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Durham e-Theses
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A study of the work of Dr. Felix Oswald on the Oswald-plicque collection of samian pottery, now at Durham University

Cottam, Sally Elizabeth (1991) A study of the work of Dr. Felix Oswald on the Oswald-plicque collection of samian pottery, now at Durham University. Masters thesis, Durham University.



The purpose of this thesis is to re-assess the work of Dr.Felix Oswald on the Oswald-Plicque Collection of samian pottery. The Oswald-Plicque collection was the personal samian collection of Dr.Oswald and was acquired by Professor Eric Birley for Durham University in 1950. It is now at the Museum of Archaeology, Durham. The first part of the thesis describes the history of the Collection. Its importance to samian specialists is discussed and a brief account is given of its organisation before and after arriving in Durham. The second part of the thesis analyses the Central Gaulish ware in the Collection. Dr.Oswald wrote brief notes and names on the back of each sherd indicating the potter to whom he attributed the piece. Each potter is discussed alphabetically, and an opinion is expressed as to the accuracy of Dr.Oswald's classifications. The third section of the thesis discusses the South Gaulish ware. Dr.Oswald wrote more extensive notes on the South Gaulish sherds and these have been recorded in full. The sherds have been divided on the basis of date rather than potter, and the accuracy of the dates given for each sherd is assessed. Finally the work of Dr.Oswald on the Collection is placed in the context of his times. It is concluded that many of the sherds are incorrectly attributed and that Dr.Oswald's attempt to name a style for each sherd is over ambitious and influenced by 19th century thinking. Dr.Oswald used information on figure types derived from the Collection in one of his most important works, his "Index of Figure Types on Terra Sigillata" (1936-7), and it is suggested that extreme caution should be taken when using references from this Index to unsigned work from the Oswald-Plicque Collection.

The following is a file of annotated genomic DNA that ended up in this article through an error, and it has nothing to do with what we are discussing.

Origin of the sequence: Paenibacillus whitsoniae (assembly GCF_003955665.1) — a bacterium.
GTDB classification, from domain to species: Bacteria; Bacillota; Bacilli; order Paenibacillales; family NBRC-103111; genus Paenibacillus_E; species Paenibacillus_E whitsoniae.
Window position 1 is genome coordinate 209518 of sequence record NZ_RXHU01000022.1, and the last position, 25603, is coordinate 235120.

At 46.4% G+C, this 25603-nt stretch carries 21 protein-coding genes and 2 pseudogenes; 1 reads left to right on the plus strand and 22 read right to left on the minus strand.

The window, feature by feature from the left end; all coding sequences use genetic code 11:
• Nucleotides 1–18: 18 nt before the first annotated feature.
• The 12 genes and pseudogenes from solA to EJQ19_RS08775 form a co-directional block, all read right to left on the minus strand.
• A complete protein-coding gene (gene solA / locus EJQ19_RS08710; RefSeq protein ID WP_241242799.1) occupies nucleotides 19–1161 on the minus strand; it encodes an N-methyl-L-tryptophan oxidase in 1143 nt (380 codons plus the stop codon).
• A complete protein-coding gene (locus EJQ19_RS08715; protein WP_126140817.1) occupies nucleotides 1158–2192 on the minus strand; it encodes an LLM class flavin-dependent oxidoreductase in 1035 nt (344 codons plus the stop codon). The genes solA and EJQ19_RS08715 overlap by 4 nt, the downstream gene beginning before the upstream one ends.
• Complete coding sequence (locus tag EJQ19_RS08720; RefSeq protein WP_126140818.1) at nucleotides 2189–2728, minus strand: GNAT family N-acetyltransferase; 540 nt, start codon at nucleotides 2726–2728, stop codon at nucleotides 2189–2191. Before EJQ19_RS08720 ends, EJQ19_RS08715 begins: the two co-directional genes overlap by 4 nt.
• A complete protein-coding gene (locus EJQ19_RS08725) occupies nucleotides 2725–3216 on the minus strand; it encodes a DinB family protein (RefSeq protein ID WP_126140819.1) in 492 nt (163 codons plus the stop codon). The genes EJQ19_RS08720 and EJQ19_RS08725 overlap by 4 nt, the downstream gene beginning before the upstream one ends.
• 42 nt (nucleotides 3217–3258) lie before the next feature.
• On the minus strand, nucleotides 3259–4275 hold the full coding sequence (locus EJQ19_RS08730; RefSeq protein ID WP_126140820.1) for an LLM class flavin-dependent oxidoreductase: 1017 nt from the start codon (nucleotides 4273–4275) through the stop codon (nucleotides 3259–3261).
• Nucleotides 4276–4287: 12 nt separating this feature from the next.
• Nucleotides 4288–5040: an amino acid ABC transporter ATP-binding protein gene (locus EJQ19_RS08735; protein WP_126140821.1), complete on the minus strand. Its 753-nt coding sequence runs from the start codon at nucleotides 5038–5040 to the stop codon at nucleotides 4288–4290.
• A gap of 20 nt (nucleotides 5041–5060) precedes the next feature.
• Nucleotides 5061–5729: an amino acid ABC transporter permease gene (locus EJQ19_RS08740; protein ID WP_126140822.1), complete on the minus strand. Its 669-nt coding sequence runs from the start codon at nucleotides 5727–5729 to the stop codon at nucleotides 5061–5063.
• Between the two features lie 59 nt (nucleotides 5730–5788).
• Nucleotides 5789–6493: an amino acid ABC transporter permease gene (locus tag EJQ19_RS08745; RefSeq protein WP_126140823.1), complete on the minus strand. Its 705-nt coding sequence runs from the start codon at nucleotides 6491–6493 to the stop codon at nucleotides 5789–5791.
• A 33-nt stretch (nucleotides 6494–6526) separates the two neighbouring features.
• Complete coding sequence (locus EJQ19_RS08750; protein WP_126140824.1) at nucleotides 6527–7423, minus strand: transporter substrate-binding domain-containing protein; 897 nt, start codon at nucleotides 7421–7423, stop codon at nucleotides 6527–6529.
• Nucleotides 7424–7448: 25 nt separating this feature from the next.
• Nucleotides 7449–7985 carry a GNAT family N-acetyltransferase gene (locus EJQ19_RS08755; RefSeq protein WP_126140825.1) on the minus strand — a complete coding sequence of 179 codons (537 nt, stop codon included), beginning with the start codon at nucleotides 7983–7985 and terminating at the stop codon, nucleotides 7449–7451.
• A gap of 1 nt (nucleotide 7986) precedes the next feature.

Item Type:Thesis (Masters)
Award:Master of Arts
Thesis Date:1991
Copyright:Copyright of this thesis is held by the author
Deposited On:18 Dec 2012 12:13

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